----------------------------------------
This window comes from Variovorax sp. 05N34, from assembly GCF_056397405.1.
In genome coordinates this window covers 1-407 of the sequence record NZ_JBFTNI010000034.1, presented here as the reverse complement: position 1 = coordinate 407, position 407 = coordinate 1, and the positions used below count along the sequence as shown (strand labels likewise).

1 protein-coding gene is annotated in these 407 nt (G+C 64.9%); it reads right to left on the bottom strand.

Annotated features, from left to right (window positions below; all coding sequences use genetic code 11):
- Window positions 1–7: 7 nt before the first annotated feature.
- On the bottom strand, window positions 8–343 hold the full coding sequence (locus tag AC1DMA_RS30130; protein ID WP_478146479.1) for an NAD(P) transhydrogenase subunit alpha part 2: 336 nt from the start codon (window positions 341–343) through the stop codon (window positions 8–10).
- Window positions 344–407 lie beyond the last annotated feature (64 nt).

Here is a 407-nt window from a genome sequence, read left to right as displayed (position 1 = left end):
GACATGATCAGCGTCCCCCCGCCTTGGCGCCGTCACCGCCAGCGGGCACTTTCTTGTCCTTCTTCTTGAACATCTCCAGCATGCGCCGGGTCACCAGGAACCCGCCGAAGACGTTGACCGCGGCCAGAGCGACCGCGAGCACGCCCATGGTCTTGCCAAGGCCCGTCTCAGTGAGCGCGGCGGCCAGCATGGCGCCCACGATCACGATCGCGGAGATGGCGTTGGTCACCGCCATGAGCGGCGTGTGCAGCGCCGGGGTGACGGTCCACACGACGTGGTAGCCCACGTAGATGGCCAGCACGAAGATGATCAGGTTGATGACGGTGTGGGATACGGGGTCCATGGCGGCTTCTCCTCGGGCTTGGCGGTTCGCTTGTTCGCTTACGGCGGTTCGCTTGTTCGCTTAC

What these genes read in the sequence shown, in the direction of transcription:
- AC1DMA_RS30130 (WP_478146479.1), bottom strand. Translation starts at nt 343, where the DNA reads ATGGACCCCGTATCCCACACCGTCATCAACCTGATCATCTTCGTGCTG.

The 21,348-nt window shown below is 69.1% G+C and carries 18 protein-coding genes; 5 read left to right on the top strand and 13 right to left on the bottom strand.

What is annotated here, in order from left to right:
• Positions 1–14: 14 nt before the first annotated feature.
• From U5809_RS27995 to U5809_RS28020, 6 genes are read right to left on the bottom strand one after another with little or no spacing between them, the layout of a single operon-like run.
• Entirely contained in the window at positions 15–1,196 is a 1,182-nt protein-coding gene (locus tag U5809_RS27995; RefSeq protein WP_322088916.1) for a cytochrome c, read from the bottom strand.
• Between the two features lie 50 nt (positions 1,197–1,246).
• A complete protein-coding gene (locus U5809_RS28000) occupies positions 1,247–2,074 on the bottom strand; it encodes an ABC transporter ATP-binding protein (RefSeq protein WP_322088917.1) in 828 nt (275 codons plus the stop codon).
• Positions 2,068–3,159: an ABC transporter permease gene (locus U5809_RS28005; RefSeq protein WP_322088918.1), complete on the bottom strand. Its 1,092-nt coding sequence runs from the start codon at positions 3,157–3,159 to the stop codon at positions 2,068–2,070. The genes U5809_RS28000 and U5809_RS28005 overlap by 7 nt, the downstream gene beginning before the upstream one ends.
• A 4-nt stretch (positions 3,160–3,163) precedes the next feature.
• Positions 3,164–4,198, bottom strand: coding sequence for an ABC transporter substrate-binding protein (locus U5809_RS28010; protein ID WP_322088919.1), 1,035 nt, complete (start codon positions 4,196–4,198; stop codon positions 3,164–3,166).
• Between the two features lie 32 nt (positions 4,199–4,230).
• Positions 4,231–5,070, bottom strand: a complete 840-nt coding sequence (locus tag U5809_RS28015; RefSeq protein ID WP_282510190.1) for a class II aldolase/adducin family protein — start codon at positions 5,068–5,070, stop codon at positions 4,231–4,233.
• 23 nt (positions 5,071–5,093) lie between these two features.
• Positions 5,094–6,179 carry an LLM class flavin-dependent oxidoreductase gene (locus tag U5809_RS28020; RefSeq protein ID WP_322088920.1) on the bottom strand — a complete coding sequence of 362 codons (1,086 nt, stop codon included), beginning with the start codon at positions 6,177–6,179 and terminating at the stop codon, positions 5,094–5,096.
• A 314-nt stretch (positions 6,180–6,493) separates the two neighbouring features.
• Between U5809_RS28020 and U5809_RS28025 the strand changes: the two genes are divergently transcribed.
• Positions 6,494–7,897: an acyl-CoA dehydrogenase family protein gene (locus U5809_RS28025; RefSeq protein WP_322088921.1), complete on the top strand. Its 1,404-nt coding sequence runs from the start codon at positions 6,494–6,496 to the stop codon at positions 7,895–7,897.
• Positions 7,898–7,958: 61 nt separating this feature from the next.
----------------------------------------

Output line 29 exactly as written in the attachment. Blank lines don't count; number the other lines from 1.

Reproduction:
• Positions 7,898–7,958: 61 nt separating this feature from the next.